A Quadrature Signals Tutorial: Complex, But Not Complicated

Understanding the 'Phasing Method' of Single Sideband Demodulation

Complex Digital Signal Processing in Telecommunications

Introduction to Sound Processing

Introduction of C Programming for DSP Applications

Spectrum Analysis Windows

Generalized Hamming Window Family

Hamming Window

**Search Spectral Audio Signal Processing**

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The *Hamming window* is determined by choosing in
(3.1) (with
) to cancel the largest side lobe
[97].^{4.1} Doing this results in the values

The peak side-lobe level is approximately dB for the Hamming
window [97].^{4.2} It happens that this
choice is very close to that which minimizes peak side-lobe level
(down to dB--the lowest possible within the generalized
Hamming family) [185]:

The Hamming window and its DTFT magnitude are shown in
Fig.3.4. Like the Hann window, the Hamming window is
also one period of a raised cosine. However, the cosine is raised so
high that its negative peaks are *above* zero, and the window has
a *discontinuity in amplitude* leaving the window (stepping
discontinuously from 0.08 to 0). This makes the side-lobe roll-off
rate very slow. On the other hand, the worst-case side lobe plummets
to dB,^{4.3} which is the purpose of the Hamming
window. This is 10 dB better than the Hann case of
Fig.3.3 and 28 dB better than the rectangular window.
The main lobe is approximately wide, as is the case for
all members of the generalized Hamming family (
).

Due to the step discontinuity at the window boundaries, we expect a
spectral envelope which is an aliased version of a dB per octave
(*i.e.*, a roll-off is converted to a ``cosecant roll-off'' by
aliasing, as derived in §4.5 and illustrated in
Fig.4.12). However, for the Hamming window, the
side-lobes nearest the main lobe have been strongly shaped by the
optimization. As a result, the nearly dB per octave roll-off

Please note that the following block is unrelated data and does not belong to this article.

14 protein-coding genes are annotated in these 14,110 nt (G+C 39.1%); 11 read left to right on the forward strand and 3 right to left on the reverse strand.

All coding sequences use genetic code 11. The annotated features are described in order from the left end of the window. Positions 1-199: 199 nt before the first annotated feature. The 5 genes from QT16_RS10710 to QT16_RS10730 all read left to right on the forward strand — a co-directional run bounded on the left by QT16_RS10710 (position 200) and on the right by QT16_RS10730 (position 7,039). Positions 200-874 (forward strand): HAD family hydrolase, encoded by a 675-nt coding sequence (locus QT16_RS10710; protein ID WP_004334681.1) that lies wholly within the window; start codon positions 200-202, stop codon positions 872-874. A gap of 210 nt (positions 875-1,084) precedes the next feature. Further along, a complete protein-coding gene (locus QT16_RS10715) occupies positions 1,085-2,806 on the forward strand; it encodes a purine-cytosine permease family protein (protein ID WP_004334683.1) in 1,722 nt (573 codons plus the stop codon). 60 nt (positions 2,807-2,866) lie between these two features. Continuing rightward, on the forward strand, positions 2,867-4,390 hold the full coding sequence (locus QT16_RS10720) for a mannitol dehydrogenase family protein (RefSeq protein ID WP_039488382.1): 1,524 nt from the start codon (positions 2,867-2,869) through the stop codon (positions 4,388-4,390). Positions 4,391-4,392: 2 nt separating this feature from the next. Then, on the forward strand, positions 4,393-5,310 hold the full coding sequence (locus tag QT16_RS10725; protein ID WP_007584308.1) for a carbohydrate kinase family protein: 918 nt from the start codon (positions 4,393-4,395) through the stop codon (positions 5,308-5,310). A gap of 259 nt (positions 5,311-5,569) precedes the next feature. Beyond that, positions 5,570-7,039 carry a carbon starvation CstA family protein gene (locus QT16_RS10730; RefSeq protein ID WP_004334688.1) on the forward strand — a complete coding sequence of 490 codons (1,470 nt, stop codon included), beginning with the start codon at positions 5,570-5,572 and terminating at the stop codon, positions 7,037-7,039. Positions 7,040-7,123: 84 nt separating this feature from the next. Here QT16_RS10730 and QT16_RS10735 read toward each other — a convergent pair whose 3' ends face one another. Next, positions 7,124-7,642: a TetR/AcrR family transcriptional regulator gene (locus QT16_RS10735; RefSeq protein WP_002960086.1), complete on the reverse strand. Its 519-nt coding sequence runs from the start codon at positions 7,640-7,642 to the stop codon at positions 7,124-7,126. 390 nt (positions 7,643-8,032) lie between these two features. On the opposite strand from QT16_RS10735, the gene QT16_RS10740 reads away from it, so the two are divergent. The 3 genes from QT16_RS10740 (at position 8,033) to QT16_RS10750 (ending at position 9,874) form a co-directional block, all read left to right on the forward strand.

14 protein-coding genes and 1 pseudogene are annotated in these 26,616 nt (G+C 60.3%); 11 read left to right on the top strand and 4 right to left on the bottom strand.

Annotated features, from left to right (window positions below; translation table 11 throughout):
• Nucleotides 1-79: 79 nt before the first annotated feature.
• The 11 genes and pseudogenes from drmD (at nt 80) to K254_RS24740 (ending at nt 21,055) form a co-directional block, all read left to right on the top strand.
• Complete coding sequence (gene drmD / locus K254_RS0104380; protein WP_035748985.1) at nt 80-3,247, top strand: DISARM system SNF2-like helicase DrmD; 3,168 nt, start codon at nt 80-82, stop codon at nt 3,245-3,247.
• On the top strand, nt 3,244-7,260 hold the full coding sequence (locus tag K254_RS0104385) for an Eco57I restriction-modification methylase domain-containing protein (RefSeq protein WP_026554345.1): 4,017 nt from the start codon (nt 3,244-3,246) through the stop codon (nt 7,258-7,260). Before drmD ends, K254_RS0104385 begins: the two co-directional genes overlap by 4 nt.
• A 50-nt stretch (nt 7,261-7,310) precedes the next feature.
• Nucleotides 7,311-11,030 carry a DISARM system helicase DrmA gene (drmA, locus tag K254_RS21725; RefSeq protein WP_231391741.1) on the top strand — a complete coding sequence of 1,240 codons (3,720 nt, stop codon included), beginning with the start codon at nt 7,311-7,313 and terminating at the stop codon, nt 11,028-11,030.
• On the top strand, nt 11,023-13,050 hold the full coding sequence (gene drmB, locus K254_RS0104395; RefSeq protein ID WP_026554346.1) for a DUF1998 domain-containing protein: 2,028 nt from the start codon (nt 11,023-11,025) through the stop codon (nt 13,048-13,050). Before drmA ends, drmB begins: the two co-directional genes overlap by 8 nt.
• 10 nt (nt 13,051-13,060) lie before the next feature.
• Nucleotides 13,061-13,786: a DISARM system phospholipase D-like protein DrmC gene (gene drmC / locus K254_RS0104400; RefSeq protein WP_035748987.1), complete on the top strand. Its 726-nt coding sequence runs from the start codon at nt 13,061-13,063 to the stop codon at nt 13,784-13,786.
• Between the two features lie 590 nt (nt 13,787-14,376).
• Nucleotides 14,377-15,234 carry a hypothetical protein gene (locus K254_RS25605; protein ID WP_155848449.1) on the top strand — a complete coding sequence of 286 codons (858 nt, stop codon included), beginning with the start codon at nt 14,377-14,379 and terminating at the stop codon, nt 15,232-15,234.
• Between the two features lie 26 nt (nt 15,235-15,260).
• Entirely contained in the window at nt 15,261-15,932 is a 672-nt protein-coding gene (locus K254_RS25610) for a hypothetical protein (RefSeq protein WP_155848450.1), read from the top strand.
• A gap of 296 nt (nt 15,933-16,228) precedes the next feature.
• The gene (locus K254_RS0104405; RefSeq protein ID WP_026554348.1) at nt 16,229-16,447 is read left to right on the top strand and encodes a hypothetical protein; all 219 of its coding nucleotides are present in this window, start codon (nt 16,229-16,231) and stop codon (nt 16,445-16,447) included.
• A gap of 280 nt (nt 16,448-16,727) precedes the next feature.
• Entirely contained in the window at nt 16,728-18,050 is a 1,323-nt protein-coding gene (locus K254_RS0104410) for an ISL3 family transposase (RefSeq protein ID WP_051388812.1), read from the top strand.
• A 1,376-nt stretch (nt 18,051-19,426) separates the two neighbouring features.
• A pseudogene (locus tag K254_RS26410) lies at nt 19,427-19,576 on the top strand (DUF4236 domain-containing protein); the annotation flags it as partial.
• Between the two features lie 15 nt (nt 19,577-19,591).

occurs only over an interior interval of the spectrum, well between
the main lobe and half the sampling rate. This is easier to see for a
larger , as shown in
Fig.3.5, since then the optimized side-lobes nearest
the main lobe occupy a smaller frequency interval about the main
lobe.

Since the Hamming window side-lobe level is more than 40 dB down, it is often a good choice for ``1% accurate systems,'' such as 8-bit audio signal processing systems. This is because there is rarely any reason to require the window side lobes to lie far below the signal quantization noise floor. The Hamming window has been extensively used in telephone communications signal processing wherein 8-bit CODECs have been standard for many years (albeit -law encoded). For higher quality audio signal processing, higher quality windows may be required, particularly when those windows act as lowpass filters (as developed in Chapter 8).

Julius Smith's background is in electrical engineering (BS Rice 1975, PhD Stanford 1983). He is presently Professor of Music and (by courtesy) of Electrical Engineering at Stanford's Center for Computer Research in Music and Acoustics (CCRMA), teaching courses and pursuing research related to signal processing applied to music and audio systems. See http://ccrma.stanford.edu/~jos/ for details.

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